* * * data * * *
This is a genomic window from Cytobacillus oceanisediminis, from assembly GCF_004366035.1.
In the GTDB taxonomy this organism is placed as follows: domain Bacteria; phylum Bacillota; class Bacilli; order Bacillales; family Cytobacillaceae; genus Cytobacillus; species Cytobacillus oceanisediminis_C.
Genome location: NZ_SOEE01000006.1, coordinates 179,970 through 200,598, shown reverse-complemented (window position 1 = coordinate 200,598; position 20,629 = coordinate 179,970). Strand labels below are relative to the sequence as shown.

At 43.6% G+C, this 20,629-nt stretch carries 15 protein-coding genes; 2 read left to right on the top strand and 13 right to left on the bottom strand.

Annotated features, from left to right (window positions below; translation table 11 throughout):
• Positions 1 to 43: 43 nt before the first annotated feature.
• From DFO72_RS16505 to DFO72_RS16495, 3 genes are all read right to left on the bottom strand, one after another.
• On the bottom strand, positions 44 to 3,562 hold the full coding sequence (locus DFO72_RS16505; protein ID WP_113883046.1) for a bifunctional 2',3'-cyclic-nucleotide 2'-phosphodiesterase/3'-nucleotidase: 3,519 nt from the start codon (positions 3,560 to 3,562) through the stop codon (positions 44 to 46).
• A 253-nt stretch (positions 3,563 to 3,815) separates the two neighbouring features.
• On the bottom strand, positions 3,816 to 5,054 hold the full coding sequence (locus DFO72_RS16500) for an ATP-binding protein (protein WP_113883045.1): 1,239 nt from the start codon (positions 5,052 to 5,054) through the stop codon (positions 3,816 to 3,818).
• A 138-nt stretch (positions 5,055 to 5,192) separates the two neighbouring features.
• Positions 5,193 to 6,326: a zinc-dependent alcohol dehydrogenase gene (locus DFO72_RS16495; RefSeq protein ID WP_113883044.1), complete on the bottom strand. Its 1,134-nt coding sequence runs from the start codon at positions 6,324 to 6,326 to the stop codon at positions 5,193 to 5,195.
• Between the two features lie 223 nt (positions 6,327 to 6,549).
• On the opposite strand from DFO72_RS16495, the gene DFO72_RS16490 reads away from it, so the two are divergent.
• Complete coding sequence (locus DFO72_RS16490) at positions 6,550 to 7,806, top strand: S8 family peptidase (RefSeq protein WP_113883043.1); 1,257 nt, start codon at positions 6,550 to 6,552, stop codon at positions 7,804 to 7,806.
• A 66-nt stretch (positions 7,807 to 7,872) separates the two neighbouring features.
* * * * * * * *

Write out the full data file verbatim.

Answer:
This is a genomic window from Cytobacillus oceanisediminis, from assembly GCF_004366035.1.
In the GTDB taxonomy this organism is placed as follows: domain Bacteria; phylum Bacillota; class Bacilli; order Bacillales; family Cytobacillaceae; genus Cytobacillus; species Cytobacillus oceanisediminis_C.
Genome location: NZ_SOEE01000006.1, coordinates 179,970 through 200,598, shown reverse-complemented (window position 1 = coordinate 200,598; position 20,629 = coordinate 179,970). Strand labels below are relative to the sequence as shown.

At 43.6% G+C, this 20,629-nt stretch carries 15 protein-coding genes; 2 read left to right on the top strand and 13 right to left on the bottom strand.

Annotated features, from left to right (window positions below; translation table 11 throughout):
• Positions 1 to 43: 43 nt before the first annotated feature.
• From DFO72_RS16505 to DFO72_RS16495, 3 genes are all read right to left on the bottom strand, one after another.
• On the bottom strand, positions 44 to 3,562 hold the full coding sequence (locus DFO72_RS16505; protein ID WP_113883046.1) for a bifunctional 2',3'-cyclic-nucleotide 2'-phosphodiesterase/3'-nucleotidase: 3,519 nt from the start codon (positions 3,560 to 3,562) through the stop codon (positions 44 to 46).
• A 253-nt stretch (positions 3,563 to 3,815) separates the two neighbouring features.
• On the bottom strand, positions 3,816 to 5,054 hold the full coding sequence (locus DFO72_RS16500) for an ATP-binding protein (protein WP_113883045.1): 1,239 nt from the start codon (positions 5,052 to 5,054) through the stop codon (positions 3,816 to 3,818).
• A 138-nt stretch (positions 5,055 to 5,192) separates the two neighbouring features.
• Positions 5,193 to 6,326: a zinc-dependent alcohol dehydrogenase gene (locus DFO72_RS16495; RefSeq protein ID WP_113883044.1), complete on the bottom strand. Its 1,134-nt coding sequence runs from the start codon at positions 6,324 to 6,326 to the stop codon at positions 5,193 to 5,195.
• Between the two features lie 223 nt (positions 6,327 to 6,549).
• On the opposite strand from DFO72_RS16495, the gene DFO72_RS16490 reads away from it, so the two are divergent.
• Complete coding sequence (locus DFO72_RS16490) at positions 6,550 to 7,806, top strand: S8 family peptidase (RefSeq protein WP_113883043.1); 1,257 nt, start codon at positions 6,550 to 6,552, stop codon at positions 7,804 to 7,806.
• A 66-nt stretch (positions 7,807 to 7,872) separates the two neighbouring features.